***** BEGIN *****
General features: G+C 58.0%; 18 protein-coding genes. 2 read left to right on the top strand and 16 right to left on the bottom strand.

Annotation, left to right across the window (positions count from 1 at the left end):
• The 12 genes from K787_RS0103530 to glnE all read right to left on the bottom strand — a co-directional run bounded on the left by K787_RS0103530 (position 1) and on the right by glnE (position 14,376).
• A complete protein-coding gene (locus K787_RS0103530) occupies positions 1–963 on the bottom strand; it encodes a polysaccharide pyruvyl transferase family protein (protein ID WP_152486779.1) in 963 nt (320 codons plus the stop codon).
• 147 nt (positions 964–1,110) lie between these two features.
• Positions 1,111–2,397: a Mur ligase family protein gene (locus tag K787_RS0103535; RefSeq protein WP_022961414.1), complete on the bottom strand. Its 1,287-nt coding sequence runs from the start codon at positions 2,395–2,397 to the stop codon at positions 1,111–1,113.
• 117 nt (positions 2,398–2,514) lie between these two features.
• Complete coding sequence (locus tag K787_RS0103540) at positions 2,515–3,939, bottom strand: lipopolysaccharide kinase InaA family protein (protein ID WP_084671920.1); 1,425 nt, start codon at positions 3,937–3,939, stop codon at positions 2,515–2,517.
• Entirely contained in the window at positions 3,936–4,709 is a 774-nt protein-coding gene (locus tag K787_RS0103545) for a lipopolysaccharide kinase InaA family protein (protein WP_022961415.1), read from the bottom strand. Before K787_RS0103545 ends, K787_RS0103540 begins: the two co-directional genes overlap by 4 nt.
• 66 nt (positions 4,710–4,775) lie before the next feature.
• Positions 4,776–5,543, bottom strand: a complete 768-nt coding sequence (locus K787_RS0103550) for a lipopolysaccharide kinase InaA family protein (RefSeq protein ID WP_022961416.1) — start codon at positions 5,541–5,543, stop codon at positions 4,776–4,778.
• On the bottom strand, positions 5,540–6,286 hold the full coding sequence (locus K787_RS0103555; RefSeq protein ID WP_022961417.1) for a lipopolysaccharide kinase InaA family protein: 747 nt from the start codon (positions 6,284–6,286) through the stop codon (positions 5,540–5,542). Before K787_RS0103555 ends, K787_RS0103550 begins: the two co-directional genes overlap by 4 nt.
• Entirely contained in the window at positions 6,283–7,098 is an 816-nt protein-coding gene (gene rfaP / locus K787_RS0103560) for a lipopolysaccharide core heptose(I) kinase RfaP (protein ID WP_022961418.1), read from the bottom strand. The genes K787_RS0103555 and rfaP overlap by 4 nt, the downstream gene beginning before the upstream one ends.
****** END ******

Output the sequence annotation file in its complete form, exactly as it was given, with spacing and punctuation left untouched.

General features: G+C 58.0%; 18 protein-coding genes. 2 read left to right on the top strand and 16 right to left on the bottom strand.

Annotation, left to right across the window (positions count from 1 at the left end):
• The 12 genes from K787_RS0103530 to glnE all read right to left on the bottom strand — a co-directional run bounded on the left by K787_RS0103530 (position 1) and on the right by glnE (position 14,376).
• A complete protein-coding gene (locus K787_RS0103530) occupies positions 1–963 on the bottom strand; it encodes a polysaccharide pyruvyl transferase family protein (protein ID WP_152486779.1) in 963 nt (320 codons plus the stop codon).
• 147 nt (positions 964–1,110) lie between these two features.
• Positions 1,111–2,397: a Mur ligase family protein gene (locus tag K787_RS0103535; RefSeq protein WP_022961414.1), complete on the bottom strand. Its 1,287-nt coding sequence runs from the start codon at positions 2,395–2,397 to the stop codon at positions 1,111–1,113.
• 117 nt (positions 2,398–2,514) lie between these two features.
• Complete coding sequence (locus tag K787_RS0103540) at positions 2,515–3,939, bottom strand: lipopolysaccharide kinase InaA family protein (protein ID WP_084671920.1); 1,425 nt, start codon at positions 3,937–3,939, stop codon at positions 2,515–2,517.
• Entirely contained in the window at positions 3,936–4,709 is a 774-nt protein-coding gene (locus tag K787_RS0103545) for a lipopolysaccharide kinase InaA family protein (protein WP_022961415.1), read from the bottom strand. Before K787_RS0103545 ends, K787_RS0103540 begins: the two co-directional genes overlap by 4 nt.
• 66 nt (positions 4,710–4,775) lie before the next feature.
• Positions 4,776–5,543, bottom strand: a complete 768-nt coding sequence (locus K787_RS0103550) for a lipopolysaccharide kinase InaA family protein (RefSeq protein ID WP_022961416.1) — start codon at positions 5,541–5,543, stop codon at positions 4,776–4,778.
• On the bottom strand, positions 5,540–6,286 hold the full coding sequence (locus K787_RS0103555; RefSeq protein ID WP_022961417.1) for a lipopolysaccharide kinase InaA family protein: 747 nt from the start codon (positions 6,284–6,286) through the stop codon (positions 5,540–5,542). Before K787_RS0103555 ends, K787_RS0103550 begins: the two co-directional genes overlap by 4 nt.
• Entirely contained in the window at positions 6,283–7,098 is an 816-nt protein-coding gene (gene rfaP / locus K787_RS0103560) for a lipopolysaccharide core heptose(I) kinase RfaP (protein ID WP_022961418.1), read from the bottom strand. The genes K787_RS0103555 and rfaP overlap by 4 nt, the downstream gene beginning before the upstream one ends.